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Measles infections up 2500% in Czech Republic

Staff Writer | December 19, 2018
In 2016, there were 7 reported cases of measles in the Czech Republic. That number shot up to 142 last year. By December 7, 2018, it stood at 189 instances.
Vaccine Czech
Europe   Confidence in vaccines in the Czech Republic is among the lowest in the EU
According to Czech media watchdog Hlídací pes, the increase in the number of measles cases is due at least in part to the rise of anti-vaccination campaigns and conspiracy theories.

“One of the major factors influencing this situation is the negative attitude of the population to vaccines and especially the measles vaccination, which is fundamentally influenced by anti-vaccine campaigns,” Kateřina Fabiánová, from the Department of Infectious Diseases of the State Health Institute, told.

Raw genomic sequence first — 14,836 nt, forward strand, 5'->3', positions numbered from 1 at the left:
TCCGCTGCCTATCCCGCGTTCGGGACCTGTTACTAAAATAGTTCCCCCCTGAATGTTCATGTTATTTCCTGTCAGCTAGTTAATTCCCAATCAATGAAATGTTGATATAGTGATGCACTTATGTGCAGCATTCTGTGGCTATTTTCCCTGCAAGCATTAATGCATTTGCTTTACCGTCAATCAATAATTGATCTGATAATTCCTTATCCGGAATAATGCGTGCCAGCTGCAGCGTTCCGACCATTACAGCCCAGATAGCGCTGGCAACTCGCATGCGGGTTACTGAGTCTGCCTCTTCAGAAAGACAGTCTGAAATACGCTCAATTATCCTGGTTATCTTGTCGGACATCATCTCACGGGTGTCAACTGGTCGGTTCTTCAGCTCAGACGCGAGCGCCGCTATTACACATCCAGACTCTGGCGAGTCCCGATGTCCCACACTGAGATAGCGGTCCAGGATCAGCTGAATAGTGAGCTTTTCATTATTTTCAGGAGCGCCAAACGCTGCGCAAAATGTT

Going by a recent report from the Vaccine Confidence Project, confidence in vaccines in the Czech Republic is among the lowest in the EU.

While measles vaccinations are mandatory in the Czech Republic for all children after the age of 13 months, a large percentage of the cases of infections are among unvaccinated children.

In Prague alone, there were 22 cases of measles reported in unvaccinated children; six of them were under the age of 13 months, and parents had refused vaccination in the other 16 cases, according to a report from Prague’s Hygiene Station (HSHMP).

Highly contagious, measles can result in complications leading to pneumonia, laryngitis, and (in an estimated .1% of cases) death. Up to 10% of measles cases can result in ear infections that lead to permanent hearing loss.

During 2016-2017, there were 49 deaths attributed to measles across the EU.